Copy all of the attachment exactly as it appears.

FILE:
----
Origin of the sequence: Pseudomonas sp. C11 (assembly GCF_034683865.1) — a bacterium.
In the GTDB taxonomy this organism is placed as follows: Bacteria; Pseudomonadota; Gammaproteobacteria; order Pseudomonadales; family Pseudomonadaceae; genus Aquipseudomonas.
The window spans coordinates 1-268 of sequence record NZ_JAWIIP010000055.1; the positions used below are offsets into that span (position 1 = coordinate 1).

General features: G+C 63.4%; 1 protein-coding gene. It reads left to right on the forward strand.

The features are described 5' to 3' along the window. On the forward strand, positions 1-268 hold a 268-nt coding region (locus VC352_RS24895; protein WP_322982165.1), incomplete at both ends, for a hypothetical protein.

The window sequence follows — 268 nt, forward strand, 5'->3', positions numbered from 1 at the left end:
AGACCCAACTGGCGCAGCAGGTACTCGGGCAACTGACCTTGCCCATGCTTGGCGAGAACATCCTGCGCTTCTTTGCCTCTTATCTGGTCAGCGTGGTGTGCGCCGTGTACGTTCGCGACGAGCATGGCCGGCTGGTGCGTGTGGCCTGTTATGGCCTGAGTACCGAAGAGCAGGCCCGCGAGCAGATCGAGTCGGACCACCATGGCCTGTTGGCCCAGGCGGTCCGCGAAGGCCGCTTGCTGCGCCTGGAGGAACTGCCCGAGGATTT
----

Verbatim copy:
Origin of the sequence: Pseudomonas sp. C11 (assembly GCF_034683865.1) — a bacterium.
In the GTDB taxonomy this organism is placed as follows: Bacteria; Pseudomonadota; Gammaproteobacteria; order Pseudomonadales; family Pseudomonadaceae; genus Aquipseudomonas.
The window spans coordinates 1-268 of sequence record NZ_JAWIIP010000055.1; the positions used below are offsets into that span (position 1 = coordinate 1).

General features: G+C 63.4%; 1 protein-coding gene. It reads left to right on the forward strand.

The features are described 5' to 3' along the window. On the forward strand, positions 1-268 hold a 268-nt coding region (locus VC352_RS24895; protein WP_322982165.1), incomplete at both ends, for a hypothetical protein.

The window sequence follows — 268 nt, forward strand, 5'->3', positions numbered from 1 at the left end:
AGACCCAACTGGCGCAGCAGGTACTCGGGCAACTGACCTTGCCCATGCTTGGCGAGAACATCCTGCGCTTCTTTGCCTCTTATCTGGTCAGCGTGGTGTGCGCCGTGTACGTTCGCGACGAGCATGGCCGGCTGGTGCGTGTGGCCTGTTATGGCCTGAGTACCGAAGAGCAGGCCCGCGAGCAGATCGAGTCGGACCACCATGGCCTGTTGGCCCAGGCGGTCCGCGAAGGCCGCTTGCTGCGCCTGGAGGAACTGCCCGAGGATTT